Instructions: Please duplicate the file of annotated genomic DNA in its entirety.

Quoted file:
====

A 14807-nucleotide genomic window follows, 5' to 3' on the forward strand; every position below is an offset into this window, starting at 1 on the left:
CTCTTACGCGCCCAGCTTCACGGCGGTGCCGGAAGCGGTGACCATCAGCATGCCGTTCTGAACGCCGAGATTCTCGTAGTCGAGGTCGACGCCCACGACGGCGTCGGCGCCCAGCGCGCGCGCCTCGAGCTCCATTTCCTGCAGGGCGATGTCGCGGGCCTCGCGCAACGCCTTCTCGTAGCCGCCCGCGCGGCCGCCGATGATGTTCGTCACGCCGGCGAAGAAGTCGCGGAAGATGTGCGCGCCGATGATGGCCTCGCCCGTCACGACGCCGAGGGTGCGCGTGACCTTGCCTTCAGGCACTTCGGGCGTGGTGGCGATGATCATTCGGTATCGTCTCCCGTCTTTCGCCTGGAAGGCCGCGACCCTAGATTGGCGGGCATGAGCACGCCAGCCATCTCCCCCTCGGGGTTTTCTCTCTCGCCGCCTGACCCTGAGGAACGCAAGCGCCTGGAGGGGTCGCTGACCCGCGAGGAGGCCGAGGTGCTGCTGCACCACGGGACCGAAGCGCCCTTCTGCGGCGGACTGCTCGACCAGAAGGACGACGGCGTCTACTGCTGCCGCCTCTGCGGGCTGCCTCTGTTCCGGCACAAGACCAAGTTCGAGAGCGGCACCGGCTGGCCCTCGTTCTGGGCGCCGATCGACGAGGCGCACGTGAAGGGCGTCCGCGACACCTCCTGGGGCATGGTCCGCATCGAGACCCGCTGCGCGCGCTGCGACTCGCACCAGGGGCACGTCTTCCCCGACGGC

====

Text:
A 14807-nucleotide genomic window follows, 5' to 3' on the forward strand; every position below is an offset into this window, starting at 1 on the left:
CTCTTACGCGCCCAGCTTCACGGCGGTGCCGGAAGCGGTGACCATCAGCATGCCGTTCTGAACGCCGAGATTCTCGTAGTCGAGGTCGACGCCCACGACGGCGTCGGCGCCCAGCGCGCGCGCCTCGAGCTCCATTTCCTGCAGGGCGATGTCGCGGGCCTCGCGCAACGCCTTCTCGTAGCCGCCCGCGCGGCCGCCGATGATGTTCGTCACGCCGGCGAAGAAGTCGCGGAAGATGTGCGCGCCGATGATGGCCTCGCCCGTCACGACGCCGAGGGTGCGCGTGACCTTGCCTTCAGGCACTTCGGGCGTGGTGGCGATGATCATTCGGTATCGTCTCCCGTCTTTCGCCTGGAAGGCCGCGACCCTAGATTGGCGGGCATGAGCACGCCAGCCATCTCCCCCTCGGGGTTTTCTCTCTCGCCGCCTGACCCTGAGGAACGCAAGCGCCTGGAGGGGTCGCTGACCCGCGAGGAGGCCGAGGTGCTGCTGCACCACGGGACCGAAGCGCCCTTCTGCGGCGGACTGCTCGACCAGAAGGACGACGGCGTCTACTGCTGCCGCCTCTGCGGGCTGCCTCTGTTCCGGCACAAGACCAAGTTCGAGAGCGGCACCGGCTGGCCCTCGTTCTGGGCGCCGATCGACGAGGCGCACGTGAAGGGCGTCCGCGACACCTCCTGGGGCATGGTCCGCATCGAGACCCGCTGCGCGCGCTGCGACTCGCACCAGGGGCACGTCTTCCCCGACGGC